Cecily watched her curiously. Natalie wanted to talk to her, but could say nothing as the teacher started speaking.
“Would you like to sit with me at lunch?” Natalie asked at the end of class.
Cecily smiled. “I would.”
“Good. I’ll see you then.”
It still felt stilted, but at least they spoke again. Natalie had not realized how much she had missed Cecily. If she had realized, she would have made peace much sooner. A warm feeling spread when they met up an hour later, and sat down outside with their lunches.
After an uncomfortable minute of silence had passed, Natalie said,
Cecily cocked her head to the side, pausing for a moment. “Nathan and I are dating.”
“Oh,” said Natalie, hardly surprised. “How long has that been going on?”
“Since the dance,” Cecily said. “We’ve been on a couple of dates – I wanted to experience the dating-thing.”
The sentence continued, before I die, but Cecily did not say it.
“You should. Really, so should I,” Natalie said with a roll of her eyes. “Is he a good kisser?”
Cecily blushed bright red and giggled. “He’s quite fine, yes.”
A few minutes passed with easy banter – Cecily told Natalie that Nathan was a gentleman, interested in science and sometimes a poet. He worried for her health, had bought her flowers once, and he had insisted on paying for the few dinners they had been out on. Natalie listened and basked in the feeling of being a regular teenage girl, talking about boys with a girlfriend.
Eventually, Cecily turned the question back to Natalie.
“What have you been up to?”
Natalie studied her sandwich. “I don’t even know where to start.”
My father was insane, Ava’s killer is my brother, my mother was bullied in school, and I’m trying to find the pieces of a stone that should be able to heal you. Oh, and by the way – Ava is a ghost.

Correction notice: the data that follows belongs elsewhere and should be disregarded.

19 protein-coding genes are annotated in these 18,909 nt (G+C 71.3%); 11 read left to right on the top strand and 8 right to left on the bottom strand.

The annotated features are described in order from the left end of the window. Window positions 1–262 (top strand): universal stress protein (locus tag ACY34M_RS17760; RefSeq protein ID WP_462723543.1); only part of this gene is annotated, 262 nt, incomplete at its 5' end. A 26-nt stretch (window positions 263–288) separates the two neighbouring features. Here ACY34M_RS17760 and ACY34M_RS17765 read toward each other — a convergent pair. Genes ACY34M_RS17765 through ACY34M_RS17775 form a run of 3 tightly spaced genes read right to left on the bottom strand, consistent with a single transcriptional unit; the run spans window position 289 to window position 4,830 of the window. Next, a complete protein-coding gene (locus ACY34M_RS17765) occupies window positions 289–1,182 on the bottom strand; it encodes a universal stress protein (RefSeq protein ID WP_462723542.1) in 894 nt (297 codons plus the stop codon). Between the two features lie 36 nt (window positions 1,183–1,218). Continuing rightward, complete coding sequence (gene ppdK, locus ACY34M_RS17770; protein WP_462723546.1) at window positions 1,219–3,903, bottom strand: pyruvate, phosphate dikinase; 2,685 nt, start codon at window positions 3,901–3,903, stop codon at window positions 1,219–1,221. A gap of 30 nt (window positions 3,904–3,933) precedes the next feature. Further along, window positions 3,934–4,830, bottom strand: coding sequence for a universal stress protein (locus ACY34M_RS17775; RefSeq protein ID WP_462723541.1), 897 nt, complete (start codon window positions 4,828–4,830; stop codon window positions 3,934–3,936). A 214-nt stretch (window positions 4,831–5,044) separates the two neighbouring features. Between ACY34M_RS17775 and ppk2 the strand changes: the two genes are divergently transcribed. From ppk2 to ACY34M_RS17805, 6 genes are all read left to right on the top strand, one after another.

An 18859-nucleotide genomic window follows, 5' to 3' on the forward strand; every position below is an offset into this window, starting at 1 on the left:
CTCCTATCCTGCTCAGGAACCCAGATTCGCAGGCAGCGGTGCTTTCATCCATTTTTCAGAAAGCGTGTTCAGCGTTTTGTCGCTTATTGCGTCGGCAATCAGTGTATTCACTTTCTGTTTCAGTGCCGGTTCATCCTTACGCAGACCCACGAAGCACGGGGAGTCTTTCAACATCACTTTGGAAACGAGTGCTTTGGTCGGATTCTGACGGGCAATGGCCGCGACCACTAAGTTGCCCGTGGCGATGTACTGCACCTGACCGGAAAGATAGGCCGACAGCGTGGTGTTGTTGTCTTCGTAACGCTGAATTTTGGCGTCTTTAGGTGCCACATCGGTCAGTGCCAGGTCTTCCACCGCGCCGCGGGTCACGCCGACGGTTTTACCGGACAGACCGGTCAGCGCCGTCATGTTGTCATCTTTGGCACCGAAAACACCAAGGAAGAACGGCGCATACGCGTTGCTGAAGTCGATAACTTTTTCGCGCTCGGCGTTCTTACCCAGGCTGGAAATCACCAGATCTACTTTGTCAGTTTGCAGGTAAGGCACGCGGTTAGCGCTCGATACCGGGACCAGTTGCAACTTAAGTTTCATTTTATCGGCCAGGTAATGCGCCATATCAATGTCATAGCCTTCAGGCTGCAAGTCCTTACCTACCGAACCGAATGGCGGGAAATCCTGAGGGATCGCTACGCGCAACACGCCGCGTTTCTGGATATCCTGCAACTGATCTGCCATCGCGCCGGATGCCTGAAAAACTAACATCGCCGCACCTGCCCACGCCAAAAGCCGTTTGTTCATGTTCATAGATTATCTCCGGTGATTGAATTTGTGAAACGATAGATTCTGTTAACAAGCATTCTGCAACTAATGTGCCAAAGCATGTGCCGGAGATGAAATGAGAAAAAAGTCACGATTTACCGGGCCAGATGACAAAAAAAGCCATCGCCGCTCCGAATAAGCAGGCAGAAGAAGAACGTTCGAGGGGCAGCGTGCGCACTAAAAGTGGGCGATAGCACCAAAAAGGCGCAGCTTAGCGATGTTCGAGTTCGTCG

She decided not to put it quite that way.
“At the beginning, perhaps?”
“I don’t know which part is the start,” Natalie said. She took a deep breath. “My father worked for Chaos.”
Cecily’s eyebrows rose in surprise. “What?”
“Apparently, he was quite fond of it – he got killed by the other side, the light side or something,” Natalie said.
“Trust me, I’ve been asking myself that very question quite a few times. I don’t have a clue why he would do that. I mean—it’s darkness! And then my mother—I don’t know if she was good or not.”
“I’ve told you before,” Cecily said. “You’re a good person, so they can’t have been too terrible.”
Natalie sighed. “I just don’t know.”
“Don’t fret about it,” Cecily said. “It won’t do you any good. You’re not your father.”
Natalie wanted to tell her of Ramon, but refrained. The bell would ring in a matter of minutes and Natalie knew that they would not have time to dive any deeper into the subjects. Telling Cecily she had a brother would not be a topic finished in a minute or two. Cecily would have questions and Natalie wanted to discuss it, talk about it. She wanted to tell Cecily everything – save, of course, for the Nebula. And perhaps she would not mention Ava’s ghost either.